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Your heart is a pump that keeps blood moving around your body. It works 24 hours a day to keep you alive. Each day, your heart beats about 100,000 times.

The heart and its circulation – understanding cardio circulation

Every part of your body needs a fresh supply of blood in order to work normally. It’s your heart’s job to make sure that this is pumped out regularly.

The movement of blood around the body, pumped by the heart, is called circulation. Your heart, blood and blood vessels together make up your cardiovascular system (or heart and circulatory system). Your body contains about five litres (eight pints) of blood, which your heart is continuously circulating.

How blood travels around the heart

The two sides of your heart are separate, but they work together.

The right side of the heart receives dark, de-oxygenated blood which has circulated around your body.

It pumps this to your lungs, where it picks up a fresh supply of oxygen and becomes bright red again. The blood then returns to the left side of the heart, ready to be pumped back out to the rest of your body.

There are four valves in your heart. They act like gates that open and close, making sure that your blood travels in one direction through your heart – a bit like a one-way traffic system. They are called the tricuspid valve and the pulmonary valve on the right side of the heart, and the mitral valve and the aortic valve on the left.

Like every other living tissue, the heart itself needs a continuous supply of fresh blood. This comes from the coronary arteries which branch off from the main artery (the aorta) as it leaves the heart. The coronary arteries spread across the outside of the myocardium, supplying it with oxygen and essential nutrients.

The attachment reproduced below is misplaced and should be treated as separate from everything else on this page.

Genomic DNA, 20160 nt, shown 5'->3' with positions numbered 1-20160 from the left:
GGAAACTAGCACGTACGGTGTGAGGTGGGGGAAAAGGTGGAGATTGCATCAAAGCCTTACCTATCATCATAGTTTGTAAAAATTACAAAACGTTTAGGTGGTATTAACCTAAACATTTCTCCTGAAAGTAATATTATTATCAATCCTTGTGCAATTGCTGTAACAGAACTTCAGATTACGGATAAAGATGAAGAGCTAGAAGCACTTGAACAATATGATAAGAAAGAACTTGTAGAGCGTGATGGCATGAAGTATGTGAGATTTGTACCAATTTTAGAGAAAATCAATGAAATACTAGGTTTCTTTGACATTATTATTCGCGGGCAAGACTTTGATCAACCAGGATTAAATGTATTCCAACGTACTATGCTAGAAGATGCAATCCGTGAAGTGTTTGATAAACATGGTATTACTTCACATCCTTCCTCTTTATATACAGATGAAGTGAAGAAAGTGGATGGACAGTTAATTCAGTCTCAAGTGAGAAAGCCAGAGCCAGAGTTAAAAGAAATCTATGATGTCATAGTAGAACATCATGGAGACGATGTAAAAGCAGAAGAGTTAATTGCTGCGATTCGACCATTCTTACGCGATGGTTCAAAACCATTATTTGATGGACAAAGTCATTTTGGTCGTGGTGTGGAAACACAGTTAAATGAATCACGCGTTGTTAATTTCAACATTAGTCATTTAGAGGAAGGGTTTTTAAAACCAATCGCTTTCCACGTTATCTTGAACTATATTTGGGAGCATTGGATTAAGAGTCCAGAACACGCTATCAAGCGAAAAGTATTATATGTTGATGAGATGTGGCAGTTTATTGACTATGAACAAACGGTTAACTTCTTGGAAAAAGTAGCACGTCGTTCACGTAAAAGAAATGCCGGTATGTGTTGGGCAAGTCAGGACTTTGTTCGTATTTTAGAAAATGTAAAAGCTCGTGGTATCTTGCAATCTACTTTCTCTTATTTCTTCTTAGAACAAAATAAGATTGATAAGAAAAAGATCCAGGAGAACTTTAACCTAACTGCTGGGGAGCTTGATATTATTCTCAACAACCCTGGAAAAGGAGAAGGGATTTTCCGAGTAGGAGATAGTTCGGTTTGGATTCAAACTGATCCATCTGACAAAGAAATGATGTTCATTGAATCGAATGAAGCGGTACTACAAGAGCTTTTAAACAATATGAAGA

How blood travels around the body

As your heart muscle contracts, it pushes blood through your heart. With each contraction, or heartbeat:

  • Your heart pumps oxygenated blood received from the lungs, through the aorta (the main artery leaving the heart) which branches into smaller arteries.
  • The blood travels through your arteries, which further divides off into even smaller branches of blood vessels called capillaries. Travelling through this network of capillaries, blood reaches every part of your body.
  • Oxygen is extracted from the blood by tissues and organ in the body after which the de-oxygenated blood then travels back to the heart through your veins. Branches of veins join to form larger veins, which drains blood back to the right side of your heart which will then circulates to the lungs to be oxygenated.

So what can go wrong?

  • Cardiovascular diseases are diseases affecting your heart and circulatory system.
  • This can occur when your arteries become narrowed by a gradual build-up of fibro-fatty and cholesterol-laden material (called atheroma) within their walls.
  • This narrowing reduces delivery of oxygen and nutrient rich blood to various parts of your body which can lead to angina, heart attack or stroke, depending on the site of the narrowing.
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